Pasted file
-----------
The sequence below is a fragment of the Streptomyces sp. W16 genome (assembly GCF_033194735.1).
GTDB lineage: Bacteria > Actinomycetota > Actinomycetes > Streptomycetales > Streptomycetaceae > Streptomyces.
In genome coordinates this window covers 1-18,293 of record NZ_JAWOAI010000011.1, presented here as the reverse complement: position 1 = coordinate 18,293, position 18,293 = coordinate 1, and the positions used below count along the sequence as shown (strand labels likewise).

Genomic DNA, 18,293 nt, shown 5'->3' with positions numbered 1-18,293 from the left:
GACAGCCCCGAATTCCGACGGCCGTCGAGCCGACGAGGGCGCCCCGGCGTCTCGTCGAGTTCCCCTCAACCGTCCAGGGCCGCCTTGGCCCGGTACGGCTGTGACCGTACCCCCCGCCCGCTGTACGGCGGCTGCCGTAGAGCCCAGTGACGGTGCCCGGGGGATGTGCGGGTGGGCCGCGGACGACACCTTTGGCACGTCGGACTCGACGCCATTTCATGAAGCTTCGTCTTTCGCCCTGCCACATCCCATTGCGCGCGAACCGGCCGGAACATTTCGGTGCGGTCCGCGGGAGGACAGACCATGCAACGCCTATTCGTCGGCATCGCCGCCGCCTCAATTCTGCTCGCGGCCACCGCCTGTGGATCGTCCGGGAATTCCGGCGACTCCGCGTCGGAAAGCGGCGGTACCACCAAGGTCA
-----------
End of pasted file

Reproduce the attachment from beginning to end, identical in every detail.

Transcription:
The sequence below is a fragment of the Streptomyces sp. W16 genome (assembly GCF_033194735.1).
GTDB lineage: Bacteria > Actinomycetota > Actinomycetes > Streptomycetales > Streptomycetaceae > Streptomyces.
In genome coordinates this window covers 1-18,293 of record NZ_JAWOAI010000011.1, presented here as the reverse complement: position 1 = coordinate 18,293, position 18,293 = coordinate 1, and the positions used below count along the sequence as shown (strand labels likewise).

Genomic DNA, 18,293 nt, shown 5'->3' with positions numbered 1-18,293 from the left:
GACAGCCCCGAATTCCGACGGCCGTCGAGCCGACGAGGGCGCCCCGGCGTCTCGTCGAGTTCCCCTCAACCGTCCAGGGCCGCCTTGGCCCGGTACGGCTGTGACCGTACCCCCCGCCCGCTGTACGGCGGCTGCCGTAGAGCCCAGTGACGGTGCCCGGGGGATGTGCGGGTGGGCCGCGGACGACACCTTTGGCACGTCGGACTCGACGCCATTTCATGAAGCTTCGTCTTTCGCCCTGCCACATCCCATTGCGCGCGAACCGGCCGGAACATTTCGGTGCGGTCCGCGGGAGGACAGACCATGCAACGCCTATTCGTCGGCATCGCCGCCGCCTCAATTCTGCTCGCGGCCACCGCCTGTGGATCGTCCGGGAATTCCGGCGACTCCGCGTCGGAAAGCGGCGGTACCACCAAGGTCA